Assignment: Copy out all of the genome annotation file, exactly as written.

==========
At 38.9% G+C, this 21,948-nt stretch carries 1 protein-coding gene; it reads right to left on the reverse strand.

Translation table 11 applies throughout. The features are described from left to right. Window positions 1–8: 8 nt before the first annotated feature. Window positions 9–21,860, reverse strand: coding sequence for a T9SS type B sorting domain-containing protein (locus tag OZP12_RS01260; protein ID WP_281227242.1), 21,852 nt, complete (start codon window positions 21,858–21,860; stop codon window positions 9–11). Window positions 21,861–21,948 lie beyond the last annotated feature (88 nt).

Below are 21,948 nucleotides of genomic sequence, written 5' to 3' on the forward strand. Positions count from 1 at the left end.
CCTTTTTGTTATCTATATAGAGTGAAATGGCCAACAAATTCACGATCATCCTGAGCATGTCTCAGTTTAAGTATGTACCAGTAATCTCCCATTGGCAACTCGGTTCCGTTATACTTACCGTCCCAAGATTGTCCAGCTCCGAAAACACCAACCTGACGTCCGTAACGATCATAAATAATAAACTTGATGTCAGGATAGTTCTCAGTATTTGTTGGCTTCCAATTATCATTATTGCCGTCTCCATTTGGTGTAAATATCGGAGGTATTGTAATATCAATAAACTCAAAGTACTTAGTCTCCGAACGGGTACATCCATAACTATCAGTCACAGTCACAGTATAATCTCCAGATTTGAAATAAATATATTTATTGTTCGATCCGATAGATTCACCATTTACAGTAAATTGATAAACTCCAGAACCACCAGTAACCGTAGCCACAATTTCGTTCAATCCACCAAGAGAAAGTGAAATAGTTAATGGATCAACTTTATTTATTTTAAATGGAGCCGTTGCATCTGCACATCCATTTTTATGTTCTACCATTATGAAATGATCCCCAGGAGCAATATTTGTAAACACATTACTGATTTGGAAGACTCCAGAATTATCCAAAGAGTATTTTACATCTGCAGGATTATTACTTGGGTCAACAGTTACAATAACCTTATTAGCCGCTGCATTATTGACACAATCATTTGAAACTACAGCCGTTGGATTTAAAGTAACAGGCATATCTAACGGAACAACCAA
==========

At 38.9% G+C, this 21,948-nt stretch carries 1 protein-coding gene; it reads right to left on the reverse strand.

Translation table 11 applies throughout. The features are described from left to right. Window positions 1–8: 8 nt before the first annotated feature. Window positions 9–21,860, reverse strand: coding sequence for a T9SS type B sorting domain-containing protein (locus tag OZP12_RS01260; protein ID WP_281227242.1), 21,852 nt, complete (start codon window positions 21,858–21,860; stop codon window positions 9–11). Window positions 21,861–21,948 lie beyond the last annotated feature (88 nt).

Below are 21,948 nucleotides of genomic sequence, written 5' to 3' on the forward strand. Positions count from 1 at the left end.
CCTTTTTGTTATCTATATAGAGTGAAATGGCCAACAAATTCACGATCATCCTGAGCATGTCTCAGTTTAAGTATGTACCAGTAATCTCCCATTGGCAACTCGGTTCCGTTATACTTACCGTCCCAAGATTGTCCAGCTCCGAAAACACCAACCTGACGTCCGTAACGATCATAAATAATAAACTTGATGTCAGGATAGTTCTCAGTATTTGTTGGCTTCCAATTATCATTATTGCCGTCTCCATTTGGTGTAAATATCGGAGGTATTGTAATATCAATAAACTCAAAGTACTTAGTCTCCGAACGGGTACATCCATAACTATCAGTCACAGTCACAGTATAATCTCCAGATTTGAAATAAATATATTTATTGTTCGATCCGATAGATTCACCATTTACAGTAAATTGATAAACTCCAGAACCACCAGTAACCGTAGCCACAATTTCGTTCAATCCACCAAGAGAAAGTGAAATAGTTAATGGATCAACTTTATTTATTTTAAATGGAGCCGTTGCATCTGCACATCCATTTTTATGTTCTACCATTATGAAATGATCCCCAGGAGCAATATTTGTAAACACATTACTGATTTGGAAGACTCCAGAATTATCCAAAGAGTATTTTACATCTGCAGGATTATTACTTGGGTCAACAGTTACAATAACCTTATTAGCCGCTGCATTATTGACACAATCATTTGAAACTACAGCCGTTGGATTTAAAGTAACAGGCATATCTAACGGAACAACCAA